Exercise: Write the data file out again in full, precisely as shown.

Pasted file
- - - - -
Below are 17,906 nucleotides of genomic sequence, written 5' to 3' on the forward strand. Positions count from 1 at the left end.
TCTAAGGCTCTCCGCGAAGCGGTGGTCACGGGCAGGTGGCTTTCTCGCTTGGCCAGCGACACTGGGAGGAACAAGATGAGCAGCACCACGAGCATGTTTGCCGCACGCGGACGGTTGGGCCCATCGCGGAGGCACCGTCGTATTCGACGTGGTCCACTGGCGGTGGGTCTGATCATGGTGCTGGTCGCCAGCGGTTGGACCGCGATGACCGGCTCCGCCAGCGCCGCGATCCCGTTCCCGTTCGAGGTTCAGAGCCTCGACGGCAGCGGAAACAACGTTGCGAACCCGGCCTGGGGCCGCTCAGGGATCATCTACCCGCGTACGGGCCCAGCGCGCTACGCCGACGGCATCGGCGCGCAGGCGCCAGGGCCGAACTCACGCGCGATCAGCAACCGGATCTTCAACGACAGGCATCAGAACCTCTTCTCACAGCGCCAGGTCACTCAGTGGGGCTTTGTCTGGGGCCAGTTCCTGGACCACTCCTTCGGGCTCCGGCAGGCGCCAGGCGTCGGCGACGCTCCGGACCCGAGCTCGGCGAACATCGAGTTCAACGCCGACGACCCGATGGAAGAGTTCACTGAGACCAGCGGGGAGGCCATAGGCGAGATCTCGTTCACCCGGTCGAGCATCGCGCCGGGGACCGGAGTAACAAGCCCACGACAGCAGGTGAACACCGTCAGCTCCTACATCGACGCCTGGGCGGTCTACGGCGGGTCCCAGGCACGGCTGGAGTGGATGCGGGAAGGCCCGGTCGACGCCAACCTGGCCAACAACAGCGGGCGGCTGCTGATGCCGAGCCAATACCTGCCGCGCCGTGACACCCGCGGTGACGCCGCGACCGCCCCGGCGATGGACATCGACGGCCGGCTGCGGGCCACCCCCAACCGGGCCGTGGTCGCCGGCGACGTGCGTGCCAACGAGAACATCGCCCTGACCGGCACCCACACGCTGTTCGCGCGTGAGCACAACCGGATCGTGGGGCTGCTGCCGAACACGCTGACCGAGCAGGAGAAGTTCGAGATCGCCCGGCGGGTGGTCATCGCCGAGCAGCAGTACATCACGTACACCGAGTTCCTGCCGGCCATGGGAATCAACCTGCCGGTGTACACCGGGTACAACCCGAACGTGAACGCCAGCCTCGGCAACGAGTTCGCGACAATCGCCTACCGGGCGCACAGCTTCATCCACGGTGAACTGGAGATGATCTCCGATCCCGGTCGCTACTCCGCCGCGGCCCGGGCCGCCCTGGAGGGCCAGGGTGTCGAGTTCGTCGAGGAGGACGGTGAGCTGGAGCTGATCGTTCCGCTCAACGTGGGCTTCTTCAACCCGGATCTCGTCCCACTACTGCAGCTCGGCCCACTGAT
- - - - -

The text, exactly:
Below are 17,906 nucleotides of genomic sequence, written 5' to 3' on the forward strand. Positions count from 1 at the left end.
TCTAAGGCTCTCCGCGAAGCGGTGGTCACGGGCAGGTGGCTTTCTCGCTTGGCCAGCGACACTGGGAGGAACAAGATGAGCAGCACCACGAGCATGTTTGCCGCACGCGGACGGTTGGGCCCATCGCGGAGGCACCGTCGTATTCGACGTGGTCCACTGGCGGTGGGTCTGATCATGGTGCTGGTCGCCAGCGGTTGGACCGCGATGACCGGCTCCGCCAGCGCCGCGATCCCGTTCCCGTTCGAGGTTCAGAGCCTCGACGGCAGCGGAAACAACGTTGCGAACCCGGCCTGGGGCCGCTCAGGGATCATCTACCCGCGTACGGGCCCAGCGCGCTACGCCGACGGCATCGGCGCGCAGGCGCCAGGGCCGAACTCACGCGCGATCAGCAACCGGATCTTCAACGACAGGCATCAGAACCTCTTCTCACAGCGCCAGGTCACTCAGTGGGGCTTTGTCTGGGGCCAGTTCCTGGACCACTCCTTCGGGCTCCGGCAGGCGCCAGGCGTCGGCGACGCTCCGGACCCGAGCTCGGCGAACATCGAGTTCAACGCCGACGACCCGATGGAAGAGTTCACTGAGACCAGCGGGGAGGCCATAGGCGAGATCTCGTTCACCCGGTCGAGCATCGCGCCGGGGACCGGAGTAACAAGCCCACGACAGCAGGTGAACACCGTCAGCTCCTACATCGACGCCTGGGCGGTCTACGGCGGGTCCCAGGCACGGCTGGAGTGGATGCGGGAAGGCCCGGTCGACGCCAACCTGGCCAACAACAGCGGGCGGCTGCTGATGCCGAGCCAATACCTGCCGCGCCGTGACACCCGCGGTGACGCCGCGACCGCCCCGGCGATGGACATCGACGGCCGGCTGCGGGCCACCCCCAACCGGGCCGTGGTCGCCGGCGACGTGCGTGCCAACGAGAACATCGCCCTGACCGGCACCCACACGCTGTTCGCGCGTGAGCACAACCGGATCGTGGGGCTGCTGCCGAACACGCTGACCGAGCAGGAGAAGTTCGAGATCGCCCGGCGGGTGGTCATCGCCGAGCAGCAGTACATCACGTACACCGAGTTCCTGCCGGCCATGGGAATCAACCTGCCGGTGTACACCGGGTACAACCCGAACGTGAACGCCAGCCTCGGCAACGAGTTCGCGACAATCGCCTACCGGGCGCACAGCTTCATCCACGGTGAACTGGAGATGATCTCCGATCCCGGTCGCTACTCCGCCGCGGCCCGGGCCGCCCTGGAGGGCCAGGGTGTCGAGTTCGTCGAGGAGGACGGTGAGCTGGAGCTGATCGTTCCGCTCAACGTGGGCTTCTTCAACCCGGATCTCGTCCCACTACTGCAGCTCGGCCCACTGAT